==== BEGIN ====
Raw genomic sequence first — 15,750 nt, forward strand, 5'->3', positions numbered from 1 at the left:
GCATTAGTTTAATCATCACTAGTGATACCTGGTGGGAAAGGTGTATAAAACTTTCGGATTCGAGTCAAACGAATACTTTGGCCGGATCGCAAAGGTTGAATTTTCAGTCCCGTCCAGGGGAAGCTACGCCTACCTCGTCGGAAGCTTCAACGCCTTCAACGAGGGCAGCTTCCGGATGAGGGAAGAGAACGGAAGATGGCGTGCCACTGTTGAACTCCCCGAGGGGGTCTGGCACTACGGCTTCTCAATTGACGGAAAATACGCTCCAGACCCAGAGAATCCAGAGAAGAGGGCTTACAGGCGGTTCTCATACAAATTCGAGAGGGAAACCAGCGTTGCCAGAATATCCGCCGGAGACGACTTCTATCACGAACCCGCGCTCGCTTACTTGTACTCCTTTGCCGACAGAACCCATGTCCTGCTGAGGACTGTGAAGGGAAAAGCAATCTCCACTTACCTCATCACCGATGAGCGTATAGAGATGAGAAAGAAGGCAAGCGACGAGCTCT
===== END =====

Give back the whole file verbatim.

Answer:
Raw genomic sequence first — 15,750 nt, forward strand, 5'->3', positions numbered from 1 at the left:
GCATTAGTTTAATCATCACTAGTGATACCTGGTGGGAAAGGTGTATAAAACTTTCGGATTCGAGTCAAACGAATACTTTGGCCGGATCGCAAAGGTTGAATTTTCAGTCCCGTCCAGGGGAAGCTACGCCTACCTCGTCGGAAGCTTCAACGCCTTCAACGAGGGCAGCTTCCGGATGAGGGAAGAGAACGGAAGATGGCGTGCCACTGTTGAACTCCCCGAGGGGGTCTGGCACTACGGCTTCTCAATTGACGGAAAATACGCTCCAGACCCAGAGAATCCAGAGAAGAGGGCTTACAGGCGGTTCTCATACAAATTCGAGAGGGAAACCAGCGTTGCCAGAATATCCGCCGGAGACGACTTCTATCACGAACCCGCGCTCGCTTACTTGTACTCCTTTGCCGACAGAACCCATGTCCTGCTGAGGACTGTGAAGGGAAAAGCAATCTCCACTTACCTCATCACCGATGAGCGTATAGAGATGAGAAAGAAGGCAAGCGACGAGCTCT